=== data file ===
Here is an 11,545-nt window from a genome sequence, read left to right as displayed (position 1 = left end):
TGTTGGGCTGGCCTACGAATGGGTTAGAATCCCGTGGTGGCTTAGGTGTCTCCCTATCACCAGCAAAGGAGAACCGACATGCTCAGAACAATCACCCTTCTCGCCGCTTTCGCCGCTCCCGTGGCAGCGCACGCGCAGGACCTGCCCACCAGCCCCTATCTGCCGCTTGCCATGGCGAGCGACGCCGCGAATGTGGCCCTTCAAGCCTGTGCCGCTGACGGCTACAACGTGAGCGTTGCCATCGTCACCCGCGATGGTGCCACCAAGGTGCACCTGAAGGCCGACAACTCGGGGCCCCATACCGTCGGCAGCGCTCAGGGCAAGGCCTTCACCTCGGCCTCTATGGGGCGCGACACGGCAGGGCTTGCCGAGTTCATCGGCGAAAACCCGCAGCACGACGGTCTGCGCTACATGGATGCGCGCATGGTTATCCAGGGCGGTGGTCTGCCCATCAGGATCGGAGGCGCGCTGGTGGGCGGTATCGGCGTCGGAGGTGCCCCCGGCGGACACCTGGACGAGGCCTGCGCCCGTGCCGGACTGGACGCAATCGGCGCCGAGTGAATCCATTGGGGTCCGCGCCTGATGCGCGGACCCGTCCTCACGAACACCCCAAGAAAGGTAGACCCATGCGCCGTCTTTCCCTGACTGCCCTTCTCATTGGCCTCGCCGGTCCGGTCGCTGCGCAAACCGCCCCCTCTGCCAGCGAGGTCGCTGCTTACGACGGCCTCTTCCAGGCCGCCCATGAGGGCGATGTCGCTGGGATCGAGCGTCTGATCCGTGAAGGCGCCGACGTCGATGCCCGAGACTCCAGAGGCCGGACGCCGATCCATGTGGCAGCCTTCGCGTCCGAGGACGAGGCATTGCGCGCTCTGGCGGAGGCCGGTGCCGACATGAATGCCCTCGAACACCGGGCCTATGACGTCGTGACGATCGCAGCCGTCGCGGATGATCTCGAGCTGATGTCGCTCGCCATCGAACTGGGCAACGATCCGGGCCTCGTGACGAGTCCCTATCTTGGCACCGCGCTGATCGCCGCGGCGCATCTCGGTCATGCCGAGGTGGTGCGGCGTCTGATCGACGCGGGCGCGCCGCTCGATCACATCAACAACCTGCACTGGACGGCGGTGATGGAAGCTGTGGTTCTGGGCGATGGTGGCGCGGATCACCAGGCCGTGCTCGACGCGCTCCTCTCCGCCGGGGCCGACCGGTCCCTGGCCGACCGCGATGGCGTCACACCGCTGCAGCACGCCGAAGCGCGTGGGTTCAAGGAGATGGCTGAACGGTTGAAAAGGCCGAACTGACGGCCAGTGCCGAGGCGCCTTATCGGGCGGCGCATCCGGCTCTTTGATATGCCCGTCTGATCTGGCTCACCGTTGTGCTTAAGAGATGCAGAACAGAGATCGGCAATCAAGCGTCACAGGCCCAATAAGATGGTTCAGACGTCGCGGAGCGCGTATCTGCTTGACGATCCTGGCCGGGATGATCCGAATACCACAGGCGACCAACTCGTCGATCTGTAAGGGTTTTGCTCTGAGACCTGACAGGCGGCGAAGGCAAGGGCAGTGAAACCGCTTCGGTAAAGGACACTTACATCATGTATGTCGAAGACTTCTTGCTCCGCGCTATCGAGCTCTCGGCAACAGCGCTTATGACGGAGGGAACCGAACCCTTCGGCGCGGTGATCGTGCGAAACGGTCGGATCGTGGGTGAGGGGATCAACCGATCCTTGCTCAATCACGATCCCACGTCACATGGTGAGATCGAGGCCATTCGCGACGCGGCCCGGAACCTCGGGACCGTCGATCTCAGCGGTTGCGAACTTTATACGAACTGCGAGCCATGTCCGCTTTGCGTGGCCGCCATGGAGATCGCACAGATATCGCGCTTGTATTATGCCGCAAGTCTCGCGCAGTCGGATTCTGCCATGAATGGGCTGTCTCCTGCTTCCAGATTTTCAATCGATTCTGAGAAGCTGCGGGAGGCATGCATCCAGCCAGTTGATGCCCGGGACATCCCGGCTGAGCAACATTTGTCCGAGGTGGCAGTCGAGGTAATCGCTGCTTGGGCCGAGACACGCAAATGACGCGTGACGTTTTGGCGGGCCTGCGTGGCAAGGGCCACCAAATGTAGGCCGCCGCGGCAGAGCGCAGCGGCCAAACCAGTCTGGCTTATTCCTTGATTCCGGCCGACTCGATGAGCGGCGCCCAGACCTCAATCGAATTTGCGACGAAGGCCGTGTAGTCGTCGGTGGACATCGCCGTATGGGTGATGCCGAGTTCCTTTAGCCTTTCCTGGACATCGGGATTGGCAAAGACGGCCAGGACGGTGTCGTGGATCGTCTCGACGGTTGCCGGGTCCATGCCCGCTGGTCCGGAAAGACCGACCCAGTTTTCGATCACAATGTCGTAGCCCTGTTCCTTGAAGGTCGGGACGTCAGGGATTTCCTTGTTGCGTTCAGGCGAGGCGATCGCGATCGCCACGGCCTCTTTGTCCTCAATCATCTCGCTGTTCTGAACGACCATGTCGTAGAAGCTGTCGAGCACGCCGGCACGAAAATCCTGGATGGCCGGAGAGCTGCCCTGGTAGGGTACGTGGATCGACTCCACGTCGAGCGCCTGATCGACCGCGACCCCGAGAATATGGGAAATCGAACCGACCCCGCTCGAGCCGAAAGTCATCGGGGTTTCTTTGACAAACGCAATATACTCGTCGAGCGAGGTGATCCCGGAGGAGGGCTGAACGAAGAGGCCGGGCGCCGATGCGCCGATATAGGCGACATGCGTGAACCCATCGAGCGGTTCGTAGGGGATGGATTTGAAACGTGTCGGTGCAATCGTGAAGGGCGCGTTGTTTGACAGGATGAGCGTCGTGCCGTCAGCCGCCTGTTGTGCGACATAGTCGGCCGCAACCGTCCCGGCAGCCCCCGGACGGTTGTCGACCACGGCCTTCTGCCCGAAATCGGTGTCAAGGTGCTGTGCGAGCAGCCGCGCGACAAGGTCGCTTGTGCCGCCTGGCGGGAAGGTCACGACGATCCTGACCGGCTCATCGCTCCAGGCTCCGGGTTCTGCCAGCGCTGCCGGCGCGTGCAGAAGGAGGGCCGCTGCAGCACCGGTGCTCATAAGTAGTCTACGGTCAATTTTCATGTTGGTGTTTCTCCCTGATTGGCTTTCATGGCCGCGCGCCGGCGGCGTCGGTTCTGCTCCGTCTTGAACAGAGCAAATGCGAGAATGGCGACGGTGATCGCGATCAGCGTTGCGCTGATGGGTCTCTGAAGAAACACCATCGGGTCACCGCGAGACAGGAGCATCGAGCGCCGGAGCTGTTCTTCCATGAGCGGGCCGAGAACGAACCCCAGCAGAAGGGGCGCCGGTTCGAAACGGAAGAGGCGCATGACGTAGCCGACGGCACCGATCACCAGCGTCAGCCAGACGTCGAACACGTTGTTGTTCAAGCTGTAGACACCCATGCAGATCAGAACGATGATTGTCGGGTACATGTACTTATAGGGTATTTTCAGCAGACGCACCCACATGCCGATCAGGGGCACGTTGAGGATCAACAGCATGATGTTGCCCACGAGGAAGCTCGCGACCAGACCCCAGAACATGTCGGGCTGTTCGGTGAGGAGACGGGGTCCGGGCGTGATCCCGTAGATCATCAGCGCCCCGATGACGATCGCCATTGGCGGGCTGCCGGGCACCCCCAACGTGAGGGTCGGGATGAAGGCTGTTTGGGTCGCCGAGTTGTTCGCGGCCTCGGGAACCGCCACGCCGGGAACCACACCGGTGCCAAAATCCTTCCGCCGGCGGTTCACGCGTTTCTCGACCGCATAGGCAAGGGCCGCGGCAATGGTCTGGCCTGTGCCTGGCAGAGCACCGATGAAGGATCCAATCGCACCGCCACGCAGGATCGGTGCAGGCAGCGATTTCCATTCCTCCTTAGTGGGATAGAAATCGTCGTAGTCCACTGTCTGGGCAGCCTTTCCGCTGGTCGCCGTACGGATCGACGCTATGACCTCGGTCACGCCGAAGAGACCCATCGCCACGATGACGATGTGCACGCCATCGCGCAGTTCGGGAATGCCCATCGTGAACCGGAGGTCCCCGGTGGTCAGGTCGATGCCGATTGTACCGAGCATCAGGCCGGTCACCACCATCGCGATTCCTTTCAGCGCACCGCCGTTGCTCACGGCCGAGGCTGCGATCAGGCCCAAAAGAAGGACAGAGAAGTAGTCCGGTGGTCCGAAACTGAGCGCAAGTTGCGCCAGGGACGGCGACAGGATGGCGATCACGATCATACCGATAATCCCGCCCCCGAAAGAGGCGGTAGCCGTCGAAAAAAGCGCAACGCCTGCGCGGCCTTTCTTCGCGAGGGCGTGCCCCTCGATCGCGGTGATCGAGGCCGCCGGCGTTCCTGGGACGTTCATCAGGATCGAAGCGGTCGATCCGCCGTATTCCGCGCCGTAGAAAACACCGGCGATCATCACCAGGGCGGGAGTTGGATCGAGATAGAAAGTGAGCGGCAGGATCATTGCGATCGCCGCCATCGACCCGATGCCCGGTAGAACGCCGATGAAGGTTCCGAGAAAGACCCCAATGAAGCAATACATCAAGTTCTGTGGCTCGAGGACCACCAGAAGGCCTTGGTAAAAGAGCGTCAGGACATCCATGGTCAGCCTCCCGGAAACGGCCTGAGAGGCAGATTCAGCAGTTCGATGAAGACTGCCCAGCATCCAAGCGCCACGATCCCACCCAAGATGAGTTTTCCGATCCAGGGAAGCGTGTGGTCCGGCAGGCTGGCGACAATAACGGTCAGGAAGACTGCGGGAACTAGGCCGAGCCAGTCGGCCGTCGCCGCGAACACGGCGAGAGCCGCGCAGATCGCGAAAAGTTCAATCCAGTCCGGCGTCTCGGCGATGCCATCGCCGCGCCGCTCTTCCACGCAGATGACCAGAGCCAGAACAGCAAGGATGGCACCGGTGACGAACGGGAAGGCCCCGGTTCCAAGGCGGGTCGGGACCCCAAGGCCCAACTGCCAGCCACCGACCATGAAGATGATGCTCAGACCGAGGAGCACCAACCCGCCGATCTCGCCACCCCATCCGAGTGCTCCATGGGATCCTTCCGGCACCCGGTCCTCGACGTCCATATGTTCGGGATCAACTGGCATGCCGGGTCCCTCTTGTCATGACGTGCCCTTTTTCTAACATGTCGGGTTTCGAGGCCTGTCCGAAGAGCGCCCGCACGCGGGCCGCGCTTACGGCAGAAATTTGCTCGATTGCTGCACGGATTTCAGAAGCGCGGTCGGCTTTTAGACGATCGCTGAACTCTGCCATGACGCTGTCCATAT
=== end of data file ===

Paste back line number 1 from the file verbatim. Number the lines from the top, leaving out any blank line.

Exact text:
Here is an 11,545-nt window from a genome sequence, read left to right as displayed (position 1 = left end):